Sheriff’s Department program uses wristbands to save lives

Project Lifesaver is a program that protects individuals who may wander off by equipping them with a radio transmitter in a wristband.

The Moorestown Rotary Breakfast Club donated $500 to the Burlington County Sheriff’s Department’s Project Lifesaver program on June 5. Featured in the photo from left to right: Past President Scott Aschoff, Undersheriff Mike Ditzel and President Grant Leuliette.

A few months ago, a boy with autism wandered off from a class trip. The Burlington County Sheriff’s Department was called, and it tracked the boy down within 10 minutes of its arrival. He was about to enter a body of water when he was found.

The officers located him using a radio frequency emitted from a wristband he was wearing. The boy is just one of the lives that have been saved through Project Lifesaver, a national program that protects individuals who may wander off by equipping them with a radio transmitter in a wristband.

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The Moorestown Rotary Breakfast Club recently shined a light on the program by donating $500 toward the program to the Burlington County Sheriff Department. Undersheriff Michael Ditzel said it’s the support of civic groups like the Rotary that enables them to purchase wristbands for families who cannot afford them.

The sheriff’s department has participated in the program for the last 15 years, and it currently has 80 clients in Burlington County. Ditzel said the program caters toward families who have a child with autism or Down syndrome as well as ones where members have Alzheimer’s disease and other forms of dementia that put them at risk for becoming lost due to memory loss.

Officers undergo training and become certified to participate in the program. In addition to the officers from the sheriff’s department, they also have certified officers in Burlington Township, Mount Laurel, Florence and Bordentown departments.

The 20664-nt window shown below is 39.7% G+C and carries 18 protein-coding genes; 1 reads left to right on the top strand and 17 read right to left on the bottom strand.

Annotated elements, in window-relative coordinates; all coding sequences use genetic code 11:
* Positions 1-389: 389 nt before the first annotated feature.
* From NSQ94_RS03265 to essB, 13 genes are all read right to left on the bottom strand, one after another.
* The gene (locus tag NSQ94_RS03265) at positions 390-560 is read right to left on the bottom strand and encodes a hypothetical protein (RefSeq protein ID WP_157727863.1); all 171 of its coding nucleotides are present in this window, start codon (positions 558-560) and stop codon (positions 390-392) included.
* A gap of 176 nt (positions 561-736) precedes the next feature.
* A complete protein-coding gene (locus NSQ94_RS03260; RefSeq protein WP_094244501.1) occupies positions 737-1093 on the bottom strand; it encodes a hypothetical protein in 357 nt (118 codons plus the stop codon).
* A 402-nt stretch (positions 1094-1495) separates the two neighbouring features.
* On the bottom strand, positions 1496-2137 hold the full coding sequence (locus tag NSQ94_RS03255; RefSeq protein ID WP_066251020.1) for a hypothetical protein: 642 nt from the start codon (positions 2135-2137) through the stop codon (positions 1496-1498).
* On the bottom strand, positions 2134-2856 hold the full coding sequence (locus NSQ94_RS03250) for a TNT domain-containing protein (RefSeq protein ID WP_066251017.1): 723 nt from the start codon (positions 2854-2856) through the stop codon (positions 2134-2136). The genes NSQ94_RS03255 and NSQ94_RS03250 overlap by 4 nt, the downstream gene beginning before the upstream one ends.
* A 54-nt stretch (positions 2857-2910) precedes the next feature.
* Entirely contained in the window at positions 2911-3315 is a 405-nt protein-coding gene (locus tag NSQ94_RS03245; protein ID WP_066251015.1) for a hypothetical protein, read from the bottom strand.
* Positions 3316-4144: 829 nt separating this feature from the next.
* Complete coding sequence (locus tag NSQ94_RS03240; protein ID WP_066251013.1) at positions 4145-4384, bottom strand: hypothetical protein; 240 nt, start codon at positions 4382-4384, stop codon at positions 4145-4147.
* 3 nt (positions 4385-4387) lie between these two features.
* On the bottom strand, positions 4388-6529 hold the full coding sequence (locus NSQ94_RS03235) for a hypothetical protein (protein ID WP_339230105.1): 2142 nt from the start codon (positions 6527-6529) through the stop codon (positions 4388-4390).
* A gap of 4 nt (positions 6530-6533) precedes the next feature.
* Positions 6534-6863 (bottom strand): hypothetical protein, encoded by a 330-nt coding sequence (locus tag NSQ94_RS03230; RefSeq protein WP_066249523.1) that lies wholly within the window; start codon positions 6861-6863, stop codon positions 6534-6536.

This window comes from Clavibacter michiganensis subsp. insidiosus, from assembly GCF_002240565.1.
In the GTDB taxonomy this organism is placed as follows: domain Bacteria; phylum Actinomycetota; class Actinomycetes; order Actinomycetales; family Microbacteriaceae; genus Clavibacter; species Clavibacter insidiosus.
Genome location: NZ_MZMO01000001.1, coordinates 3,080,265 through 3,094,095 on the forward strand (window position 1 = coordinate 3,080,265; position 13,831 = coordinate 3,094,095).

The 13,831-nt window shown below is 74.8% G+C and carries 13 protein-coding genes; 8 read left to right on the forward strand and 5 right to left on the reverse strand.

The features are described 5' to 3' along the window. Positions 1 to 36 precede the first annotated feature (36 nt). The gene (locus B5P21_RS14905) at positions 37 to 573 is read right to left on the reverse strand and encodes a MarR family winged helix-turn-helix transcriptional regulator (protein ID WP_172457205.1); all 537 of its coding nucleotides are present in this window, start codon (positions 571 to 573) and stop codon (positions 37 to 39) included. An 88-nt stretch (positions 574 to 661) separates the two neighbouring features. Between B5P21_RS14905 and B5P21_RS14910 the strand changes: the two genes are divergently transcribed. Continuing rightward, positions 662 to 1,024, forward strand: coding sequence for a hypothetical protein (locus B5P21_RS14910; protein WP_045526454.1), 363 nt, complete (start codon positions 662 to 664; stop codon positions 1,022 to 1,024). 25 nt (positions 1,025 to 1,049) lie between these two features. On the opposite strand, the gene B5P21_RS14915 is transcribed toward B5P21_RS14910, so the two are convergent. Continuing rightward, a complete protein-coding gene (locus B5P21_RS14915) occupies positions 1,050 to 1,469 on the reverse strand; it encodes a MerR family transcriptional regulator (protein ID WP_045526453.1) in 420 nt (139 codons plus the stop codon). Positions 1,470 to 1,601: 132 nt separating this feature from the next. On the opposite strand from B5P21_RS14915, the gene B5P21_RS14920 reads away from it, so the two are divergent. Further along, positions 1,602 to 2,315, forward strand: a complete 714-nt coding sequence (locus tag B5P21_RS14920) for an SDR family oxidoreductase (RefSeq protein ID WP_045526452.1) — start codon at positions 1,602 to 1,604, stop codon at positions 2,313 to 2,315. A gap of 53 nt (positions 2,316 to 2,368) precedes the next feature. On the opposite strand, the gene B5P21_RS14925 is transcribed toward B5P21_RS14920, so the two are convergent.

Ditzel said Project Lifesaver has become a good community relations program. The batteries in the wristbands have to be changed once a month, so officers go out to meet their clients once a month. He said in doing so, officers have built strong relationships with the clients they serve.

He said they do receive some funding to cover the cost of the wristbands, they do ask that if families can afford to purchase one, this enables someone else who cannot cover the cost to get a wristband for their loved one. He said $500 will cover the cost of two wristbands.

The program is not a fit for everyone. Ditzel said in the past, they’ve had clients who weren’t willing to wear the bands and who cut them off. But for those who do, the bands are truly lifesavers.

The department recently tracked down an older gentleman with dementia who had wandered off after dark. Because the department knows what frequency the band is on, it can narrow the search radius by following the signal. Within five minutes of being on the scene, they had tracked the man down. Ditzel stressed, however, that time is key. The sooner residents contact the department, the quicker it’s able to track him or her down.

“The fact is it’s an invaluable program,” Ditzel said. “It’s important to get the message out there.”

For more information or to register a loved one, call the Burlington County Sheriff’s Department Unit at (609) 265-3788.


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